• Premature labour and birth: Most twins and higher-order multiples are unable to complete 37 weeks of pregnancy, and are born premature. Therefore, they may be smaller, underweight and might also need help breathing, eating, fighting infections and staying warm because their organs and immune systems aren’t fully developed. The higher the number of foetuses, the earlier the birth - so most higher-order multiples need special focus and care in neonatal intensive care units (NICU). 
  • Preeclampsia and pregnancy-induced hypertension: While experiencing nominally high blood pressure is normal in pregnancy, gestational hypertension can be more severe and start early on in the case of a multiple pregnancy. This type of hypertension can also lead to placental abruption and cause nutritional and existential difficulties for the foetuses. Preeclampsia may produce symptoms like headaches, swollen legs and abdominal pain during pregnancy in addition to a spike in blood pressure.
  • Birth defects: The chances of birth defects or abnormalities double in the case of multiple pregnancy babies. The children often have congenital abnormalities like neural tube defects, gastrointestinal defects and heart defects.
  • Anaemia: The chances that the mom-to-be will develop anaemia in pregnancy are doubled during a multiple pregnancy. Your doctor might give you more iron supplements and tailor your diet further to avoid the chances of this happening.
  • Vanishing twin syndrome: This syndrome usually occurs in the first trimester, but its chances are in no way reduced in the subsequent trimesters. Multiple foetuses can be diagnosed in the mother, but after a few days or weeks, one or more can be miscarried. This miscarriage may or may not cause bleeding during pregnancy, so it is more difficult to trace. Therefore, it might seem as if the foetus has simply vanished in the womb.
  • Twin to twin transfusion syndrome: This condition usually only develops in identical twins who share the same placenta. Their blood vessels connect within the placenta and divert blood from one twin to the other, leading to underdevelopment of one or both foetuses.
  • Abnormal amniotic fluid: The amniotic fluid, protected by the amniotic sac, is the environment in which the foetus usually thrives. In the case of a multiple pregnancy, amniotic fluid levels are prone to shooting up or dropping down. This disbalance can cause early labour and other complications.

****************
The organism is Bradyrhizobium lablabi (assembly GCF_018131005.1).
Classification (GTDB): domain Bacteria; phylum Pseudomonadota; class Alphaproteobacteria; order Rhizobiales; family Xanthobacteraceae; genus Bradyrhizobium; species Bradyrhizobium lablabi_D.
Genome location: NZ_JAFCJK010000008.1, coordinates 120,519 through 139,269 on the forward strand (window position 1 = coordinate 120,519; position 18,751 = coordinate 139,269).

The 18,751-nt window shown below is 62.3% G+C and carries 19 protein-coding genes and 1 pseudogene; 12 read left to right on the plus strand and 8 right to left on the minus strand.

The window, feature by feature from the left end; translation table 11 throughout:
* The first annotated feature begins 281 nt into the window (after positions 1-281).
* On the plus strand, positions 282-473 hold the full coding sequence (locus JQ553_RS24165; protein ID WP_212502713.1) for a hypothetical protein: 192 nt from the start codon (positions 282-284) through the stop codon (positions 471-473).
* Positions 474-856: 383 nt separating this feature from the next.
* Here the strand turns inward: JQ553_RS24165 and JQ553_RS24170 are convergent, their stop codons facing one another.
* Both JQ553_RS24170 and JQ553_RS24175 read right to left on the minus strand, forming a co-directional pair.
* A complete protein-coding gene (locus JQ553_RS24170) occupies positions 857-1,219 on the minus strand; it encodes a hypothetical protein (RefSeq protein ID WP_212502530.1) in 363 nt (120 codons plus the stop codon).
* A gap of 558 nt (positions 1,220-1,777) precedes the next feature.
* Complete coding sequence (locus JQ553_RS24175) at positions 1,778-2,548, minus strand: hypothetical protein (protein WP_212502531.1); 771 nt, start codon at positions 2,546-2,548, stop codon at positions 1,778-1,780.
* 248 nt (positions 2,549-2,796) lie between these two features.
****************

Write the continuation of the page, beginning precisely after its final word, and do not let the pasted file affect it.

• Cesarean delivery: Foetuses in a multiple pregnancy can be positioned in the wrong way, and can require early intervention and a C-section (Caesarean delivery).
  • Postpartum haemorrhage: A larger than usual placenta and over-distended or overgrown uterus are common in a multiple pregnancy, and both of these can cause excessive post-delivery bleeding. If not stopped in time, it can be fatal, too.

Managing a multiple pregnancy needs even more care and precautions than a normal pregnancy. Consult your doctor about the specific precautions and supplements that you need to take. Here are a few things that all parents expecting twins or more babies must take care of:

  • More frequent prenatal visits: You will need to see your doctor more often to keep a track of foetal growth and any complications that might arise. Your doctor will suggest and organise this himself or herself, but you should also keep them informed in case of any uneasiness or new symptoms.
  • You will need to increase your nutritional intake and gain more weight to manage two or more fetuses. Your babies depend on you for nutrition and bodily support, so you need to increase everything from your calories to protein, fibre and vitamin intake. Your iron intake also needs to go up significantly to avoid the risk of anaemia.

Read more: Protein powder during pregnancy

  • You might also need a referral to a perinatologist or maternal-foetal medicine specialist for more frequent tests and ultrasounds. Both maternal and foetal tests need to be conducted more frequently and with better accuracy, so this is very important.